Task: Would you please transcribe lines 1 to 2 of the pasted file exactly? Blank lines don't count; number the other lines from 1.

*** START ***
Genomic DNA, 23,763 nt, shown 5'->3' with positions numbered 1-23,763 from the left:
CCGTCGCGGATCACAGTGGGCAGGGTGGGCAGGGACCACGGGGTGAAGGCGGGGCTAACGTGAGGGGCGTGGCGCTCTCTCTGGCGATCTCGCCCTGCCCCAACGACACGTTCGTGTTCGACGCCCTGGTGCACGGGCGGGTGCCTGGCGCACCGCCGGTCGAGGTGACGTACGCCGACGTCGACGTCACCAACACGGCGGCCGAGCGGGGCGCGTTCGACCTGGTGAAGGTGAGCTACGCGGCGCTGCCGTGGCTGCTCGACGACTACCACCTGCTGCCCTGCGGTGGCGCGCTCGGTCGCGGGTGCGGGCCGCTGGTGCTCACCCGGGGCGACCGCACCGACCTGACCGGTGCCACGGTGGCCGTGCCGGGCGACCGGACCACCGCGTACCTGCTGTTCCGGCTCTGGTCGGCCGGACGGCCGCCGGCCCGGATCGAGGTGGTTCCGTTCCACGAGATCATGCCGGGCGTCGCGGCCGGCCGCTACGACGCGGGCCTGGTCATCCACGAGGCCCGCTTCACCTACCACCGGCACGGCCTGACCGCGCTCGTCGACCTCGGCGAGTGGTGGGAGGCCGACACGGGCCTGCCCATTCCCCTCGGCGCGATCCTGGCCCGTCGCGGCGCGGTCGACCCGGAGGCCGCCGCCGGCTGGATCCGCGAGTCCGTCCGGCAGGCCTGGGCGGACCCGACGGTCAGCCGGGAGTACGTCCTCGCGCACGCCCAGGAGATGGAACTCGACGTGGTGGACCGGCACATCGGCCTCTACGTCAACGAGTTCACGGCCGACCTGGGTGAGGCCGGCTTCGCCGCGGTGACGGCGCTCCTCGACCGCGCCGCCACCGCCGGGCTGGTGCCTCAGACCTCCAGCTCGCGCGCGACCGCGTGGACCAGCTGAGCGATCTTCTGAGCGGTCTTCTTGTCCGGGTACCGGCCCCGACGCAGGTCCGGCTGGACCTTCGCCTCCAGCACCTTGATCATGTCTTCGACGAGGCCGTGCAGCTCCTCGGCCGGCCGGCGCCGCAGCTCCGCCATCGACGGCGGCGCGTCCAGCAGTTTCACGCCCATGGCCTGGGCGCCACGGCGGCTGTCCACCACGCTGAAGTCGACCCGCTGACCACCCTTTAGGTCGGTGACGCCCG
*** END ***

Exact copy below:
Genomic DNA, 23,763 nt, shown 5'->3' with positions numbered 1-23,763 from the left:
CCGTCGCGGATCACAGTGGGCAGGGTGGGCAGGGACCACGGGGTGAAGGCGGGGCTAACGTGAGGGGCGTGGCGCTCTCTCTGGCGATCTCGCCCTGCCCCAACGACACGTTCGTGTTCGACGCCCTGGTGCACGGGCGGGTGCCTGGCGCACCGCCGGTCGAGGTGACGTACGCCGACGTCGACGTCACCAACACGGCGGCCGAGCGGGGCGCGTTCGACCTGGTGAAGGTGAGCTACGCGGCGCTGCCGTGGCTGCTCGACGACTACCACCTGCTGCCCTGCGGTGGCGCGCTCGGTCGCGGGTGCGGGCCGCTGGTGCTCACCCGGGGCGACCGCACCGACCTGACCGGTGCCACGGTGGCCGTGCCGGGCGACCGGACCACCGCGTACCTGCTGTTCCGGCTCTGGTCGGCCGGACGGCCGCCGGCCCGGATCGAGGTGGTTCCGTTCCACGAGATCATGCCGGGCGTCGCGGCCGGCCGCTACGACGCGGGCCTGGTCATCCACGAGGCCCGCTTCACCTACCACCGGCACGGCCTGACCGCGCTCGTCGACCTCGGCGAGTGGTGGGAGGCCGACACGGGCCTGCCCATTCCCCTCGGCGCGATCCTGGCCCGTCGCGGCGCGGTCGACCCGGAGGCCGCCGCCGGCTGGATCCGCGAGTCCGTCCGGCAGGCCTGGGCGGACCCGACGGTCAGCCGGGAGTACGTCCTCGCGCACGCCCAGGAGATGGAACTCGACGTGGTGGACCGGCACATCGGCCTCTACGTCAACGAGTTCACGGCCGACCTGGGTGAGGCCGGCTTCGCCGCGGTGACGGCGCTCCTCGACCGCGCCGCCACCGCCGGGCTGGTGCCTCAGACCTCCAGCTCGCGCGCGACCGCGTGGACCAGCTGAGCGATCTTCTGAGCGGTCTTCTTGTCCGGGTACCGGCCCCGACGCAGGTCCGGCTGGACCTTCGCCTCCAGCACCTTGATCATGTCTTCGACGAGGCCGTGCAGCTCCTCGGCCGGCCGGCGCCGCAGCTCCGCCATCGACGGCGGCGCGTCCAGCAGTTTCACGCCCATGGCCTGGGCGCCACGGCGGCTGTCCACCACGCTGAAGTCGACCCGCTGACCACCCTTTAGGTCGGTGACGCCCG